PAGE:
|Edwards AFB - the compass rose is|
in the lower right corner of this shot.
My husband flew the second leg to St. George and I handled the radio work. We were unexpectedly cleared to fly through R-2515, the restricted area over Edwards AFB. We got to fly over the dry lake bed near Edwards AFB and see the incredibly long runways and the largest compass rose I've ever seen marked in the lake bed. The best part was my teenage daughter - she actually enjoyed the trip and was having fun, looking around, asking questions, etc. That was a precious gift. We flew near Las Vegas and my daughter remarked the city seemed to be "missing the pizazz" from a distance. After another smooth trip we were in St. George.
We spent a week with my extended family exploring the stunning natural beauty St. George has to offer. Zion National Park, Snow Canyon, Dixie Rocks, Pioneer Park and, even better, we got to spend time together as a family. All of my brothers and sisters, my dad and I. Even more special, almost everyone had their whole family with them too. Cousins got to play together, grandpa got to take pictures and in-laws had fun. We hung out and swam and chatted and played games and drank and built lego airplanes with working propellers.
|Chris and Katya after the flight|
We had an amazing flight over the Grand Canyon using the established VFR corridors. I flew southbound on the TUCKUP corridor and then north on the DRAGON corridor. The air was hazy in the canyon but the views were still incredible. Then I headed north to visit Bryce Canyon... it was great approaching the canyon from the south and viewing the Vermillion Cliffs and White Cliffs before the canyon itself. I circled over the canyon and headed back towards St. George. I didn't realize how close we were to Zion Park where we went hiking the day before and Chris and Katya caught some fantastic views of that canyon from the air. The flight was mostly smooth with Katya giggling in delight when we hit some turbulence over the canyon transitions. She said she loves roller coasters so I told her to come visit and I'd take her up for some more fun maneuvers - Lazy 8s would be really fun for her!
|We were sitting in the|
crosshairs, just north of the storm.
Both Katie and I were highly motivated to get back Sunday, with everyone gone, we wanted to return home. I monitored the forecasts closely and figured if we got up at 6AM we could be well out of the area before the storms forecast for 12 that day. I even woke up in the middle of the night to check the updated forecasts, just in case something changed.
I woke up before the alarm went off and checked the radar and found things changed while I slept. Now there was a line of thunderstorms between St. George and Las Vegas and it was moving north. Not good and not a darned thing I could do about it. I tried and failed to go to sleep for a bit longer. I finally gave up and spent more time looking at the weather radar and trying to determine the pattern for the storms. Would they keep building and streaming north or was this a line of storms that would pass? Weather on the other side of the storms was clear, weather further north was getting more active with storms - cutting off my "plan B" route.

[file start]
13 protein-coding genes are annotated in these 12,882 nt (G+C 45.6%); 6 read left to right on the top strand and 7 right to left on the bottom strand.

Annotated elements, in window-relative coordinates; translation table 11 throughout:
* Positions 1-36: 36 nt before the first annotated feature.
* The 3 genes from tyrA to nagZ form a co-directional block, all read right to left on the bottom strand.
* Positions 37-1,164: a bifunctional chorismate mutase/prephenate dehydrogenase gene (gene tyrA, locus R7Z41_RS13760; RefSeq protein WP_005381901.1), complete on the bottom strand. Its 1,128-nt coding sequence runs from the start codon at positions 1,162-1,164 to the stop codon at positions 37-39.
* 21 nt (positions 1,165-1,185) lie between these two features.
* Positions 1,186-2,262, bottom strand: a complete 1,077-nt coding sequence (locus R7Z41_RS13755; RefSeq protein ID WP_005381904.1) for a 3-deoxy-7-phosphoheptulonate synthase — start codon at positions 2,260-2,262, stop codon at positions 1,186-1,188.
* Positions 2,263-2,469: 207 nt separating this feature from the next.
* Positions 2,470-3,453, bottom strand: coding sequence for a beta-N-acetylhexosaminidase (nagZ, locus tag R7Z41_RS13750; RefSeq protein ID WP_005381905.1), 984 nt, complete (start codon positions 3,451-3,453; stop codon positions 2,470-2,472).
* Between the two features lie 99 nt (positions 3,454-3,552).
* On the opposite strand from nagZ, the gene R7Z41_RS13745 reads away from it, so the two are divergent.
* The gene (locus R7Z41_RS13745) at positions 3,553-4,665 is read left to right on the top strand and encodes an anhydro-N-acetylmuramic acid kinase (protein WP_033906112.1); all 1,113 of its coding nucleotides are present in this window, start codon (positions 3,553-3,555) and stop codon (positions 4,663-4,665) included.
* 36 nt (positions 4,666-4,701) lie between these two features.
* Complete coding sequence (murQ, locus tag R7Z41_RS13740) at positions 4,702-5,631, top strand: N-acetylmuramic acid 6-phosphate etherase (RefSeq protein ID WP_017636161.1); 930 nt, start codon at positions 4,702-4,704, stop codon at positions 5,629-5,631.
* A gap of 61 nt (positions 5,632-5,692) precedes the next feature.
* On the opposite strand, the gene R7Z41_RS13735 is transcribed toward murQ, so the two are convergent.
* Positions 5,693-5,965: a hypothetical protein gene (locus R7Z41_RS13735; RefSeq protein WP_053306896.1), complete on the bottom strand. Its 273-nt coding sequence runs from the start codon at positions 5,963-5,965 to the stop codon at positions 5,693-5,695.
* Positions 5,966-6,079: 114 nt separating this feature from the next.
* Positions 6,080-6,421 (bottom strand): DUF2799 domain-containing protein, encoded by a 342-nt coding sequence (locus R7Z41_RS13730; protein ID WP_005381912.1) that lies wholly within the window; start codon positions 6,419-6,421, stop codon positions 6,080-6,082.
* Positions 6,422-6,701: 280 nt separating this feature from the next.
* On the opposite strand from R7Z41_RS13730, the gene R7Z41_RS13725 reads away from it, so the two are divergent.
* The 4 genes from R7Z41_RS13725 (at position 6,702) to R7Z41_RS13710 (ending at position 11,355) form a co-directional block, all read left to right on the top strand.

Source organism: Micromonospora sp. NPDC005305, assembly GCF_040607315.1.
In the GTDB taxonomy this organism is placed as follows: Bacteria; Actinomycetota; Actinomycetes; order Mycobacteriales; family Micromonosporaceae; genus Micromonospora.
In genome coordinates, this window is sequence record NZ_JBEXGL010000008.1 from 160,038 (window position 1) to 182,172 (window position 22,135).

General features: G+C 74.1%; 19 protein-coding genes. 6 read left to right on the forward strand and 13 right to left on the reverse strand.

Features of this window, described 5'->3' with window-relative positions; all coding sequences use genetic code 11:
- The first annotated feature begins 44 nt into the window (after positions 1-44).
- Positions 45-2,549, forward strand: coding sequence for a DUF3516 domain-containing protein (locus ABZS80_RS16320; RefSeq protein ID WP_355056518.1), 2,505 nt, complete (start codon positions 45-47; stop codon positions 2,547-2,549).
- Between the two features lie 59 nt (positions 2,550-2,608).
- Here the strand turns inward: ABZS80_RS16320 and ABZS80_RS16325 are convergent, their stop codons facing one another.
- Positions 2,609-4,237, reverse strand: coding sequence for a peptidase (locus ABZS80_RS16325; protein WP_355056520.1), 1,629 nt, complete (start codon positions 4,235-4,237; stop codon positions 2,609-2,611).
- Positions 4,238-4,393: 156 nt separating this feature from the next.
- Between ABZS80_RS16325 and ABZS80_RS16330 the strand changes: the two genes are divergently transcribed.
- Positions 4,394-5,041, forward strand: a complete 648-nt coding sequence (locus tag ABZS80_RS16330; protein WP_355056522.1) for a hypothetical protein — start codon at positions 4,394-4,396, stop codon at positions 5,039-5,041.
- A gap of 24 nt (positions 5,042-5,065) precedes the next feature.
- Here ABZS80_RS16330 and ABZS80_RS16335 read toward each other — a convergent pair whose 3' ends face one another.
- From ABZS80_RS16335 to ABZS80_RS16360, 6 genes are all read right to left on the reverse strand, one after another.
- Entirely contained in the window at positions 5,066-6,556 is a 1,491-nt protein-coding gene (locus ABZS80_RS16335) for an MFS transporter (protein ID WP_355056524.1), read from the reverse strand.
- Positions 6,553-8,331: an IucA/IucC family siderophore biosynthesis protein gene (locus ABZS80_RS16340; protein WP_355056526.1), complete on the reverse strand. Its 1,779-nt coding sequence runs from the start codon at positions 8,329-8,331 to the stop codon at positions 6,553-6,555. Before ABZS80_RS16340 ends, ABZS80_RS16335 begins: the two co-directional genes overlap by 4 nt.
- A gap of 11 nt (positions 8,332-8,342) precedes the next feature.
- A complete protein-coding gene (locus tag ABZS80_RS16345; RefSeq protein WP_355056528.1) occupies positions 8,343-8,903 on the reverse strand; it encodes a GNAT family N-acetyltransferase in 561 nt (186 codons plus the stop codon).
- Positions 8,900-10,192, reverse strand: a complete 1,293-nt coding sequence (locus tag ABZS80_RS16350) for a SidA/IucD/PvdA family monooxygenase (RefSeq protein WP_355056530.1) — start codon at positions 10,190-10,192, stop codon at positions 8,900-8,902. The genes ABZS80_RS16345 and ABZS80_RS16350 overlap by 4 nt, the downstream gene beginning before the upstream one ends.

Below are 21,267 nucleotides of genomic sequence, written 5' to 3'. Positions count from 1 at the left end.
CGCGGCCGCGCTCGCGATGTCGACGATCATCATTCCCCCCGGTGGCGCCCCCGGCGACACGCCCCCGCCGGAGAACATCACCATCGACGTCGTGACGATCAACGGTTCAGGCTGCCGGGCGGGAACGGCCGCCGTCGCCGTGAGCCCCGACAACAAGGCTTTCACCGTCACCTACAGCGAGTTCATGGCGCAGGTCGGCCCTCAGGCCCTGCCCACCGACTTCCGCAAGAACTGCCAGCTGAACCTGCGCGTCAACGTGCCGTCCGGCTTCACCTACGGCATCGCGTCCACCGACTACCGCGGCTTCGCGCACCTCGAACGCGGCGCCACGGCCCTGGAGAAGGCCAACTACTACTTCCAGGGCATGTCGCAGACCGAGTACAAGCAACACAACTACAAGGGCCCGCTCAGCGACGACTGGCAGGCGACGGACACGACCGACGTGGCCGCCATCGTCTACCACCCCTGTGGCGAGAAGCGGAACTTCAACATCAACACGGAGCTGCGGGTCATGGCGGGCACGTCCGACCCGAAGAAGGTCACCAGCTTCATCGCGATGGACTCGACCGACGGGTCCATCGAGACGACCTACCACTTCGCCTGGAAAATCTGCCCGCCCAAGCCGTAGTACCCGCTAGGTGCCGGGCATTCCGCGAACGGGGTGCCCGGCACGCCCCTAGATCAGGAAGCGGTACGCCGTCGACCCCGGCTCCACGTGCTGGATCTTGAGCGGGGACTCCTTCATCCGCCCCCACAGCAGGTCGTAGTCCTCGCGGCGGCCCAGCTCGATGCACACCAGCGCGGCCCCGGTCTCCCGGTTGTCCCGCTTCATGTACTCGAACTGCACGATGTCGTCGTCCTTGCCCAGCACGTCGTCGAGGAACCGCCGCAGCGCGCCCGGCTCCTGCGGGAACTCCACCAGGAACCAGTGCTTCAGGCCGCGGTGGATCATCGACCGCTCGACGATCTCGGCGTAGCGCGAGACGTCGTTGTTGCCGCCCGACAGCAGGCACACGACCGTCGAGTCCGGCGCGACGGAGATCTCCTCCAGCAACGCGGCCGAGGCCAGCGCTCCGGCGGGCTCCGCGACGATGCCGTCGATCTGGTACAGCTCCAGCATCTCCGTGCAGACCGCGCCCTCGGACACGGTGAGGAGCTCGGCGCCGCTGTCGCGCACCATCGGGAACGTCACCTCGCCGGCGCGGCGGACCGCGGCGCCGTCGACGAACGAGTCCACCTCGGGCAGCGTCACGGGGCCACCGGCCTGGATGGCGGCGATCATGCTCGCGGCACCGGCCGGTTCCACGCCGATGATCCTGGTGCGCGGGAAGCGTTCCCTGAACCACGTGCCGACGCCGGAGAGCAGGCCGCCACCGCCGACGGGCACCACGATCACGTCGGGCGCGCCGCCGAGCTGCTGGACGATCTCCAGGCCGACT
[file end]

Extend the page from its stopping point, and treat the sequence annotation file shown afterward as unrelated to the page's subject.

|Katie in front of the Bonanza - storms in the distance|
We headed to the airport and when we arrived we saw dark clouds all around - except our direction of flight. There was an occasional roll of thunder in the distance and mammatus clouds just east of our position. This is the type of weather that's almost never seen in the Bay Area. I remembered storms like this from growing up in the desert and on one hand I was thrilled to see the power, on the other hand I wanted to GO!
|Mammatus clouds to the east.|
After getting the plane ready I went back into the FBO to return the rental car and get a full weather briefing from a briefer. I didn't want my own wishful interpretation of the weather briefing I got electronically to color my judgement of the situation. The briefer barely mentioned the rain to the north of the airport. The heavy clouds we could see from the ground were just an "area of light precip" to his equipment. Everything looked great for a 10:00 AM departure and 3.5 hour flight back to RHV.
We used the bathroom one last time to make sure our bladder endurance would match our fuel endurance and headed out to the plane. The plane started up very strong and we taxied onto the runway for take off.
Lined up on the centerline I started the take off roll and the moment the ASI came alive a rear window popped open with a whooshing noise. "What's that?!" said my daughter as I put power to idle and put on the brakes smoothly to abort the take off and taxi clear of the runway to fix the problem. Katie secured the window again and I taxied back to the runway for a 2nd attempt. When I announced I was taking the runway again a Cessna in the pattern said, "Didn't you just take off a minute ago?" I laughed. If this was the worst of our troubles for the day I'd be thrilled.
We did a successful take off the second time and headed towards the clear blue sky to the south. The return trip was uneventful yet again with only some turbulence at the expected points crossing mountain passes. Less than 3.5 hours later we were on short final for 31L at RHV. Then the tower threw in the last bit of fun by switching me to 31R over the mall. I slipped over to 31R and landed well. We taxied back to parking and shut down.
The trip was done and I was extremely glad that I was able to share it with my daughter. She's going to be 17 this month, moving on to her own life in a year. I know these types of trips with her will be fewer and further between - precious moments indeed.
|The clear path home.|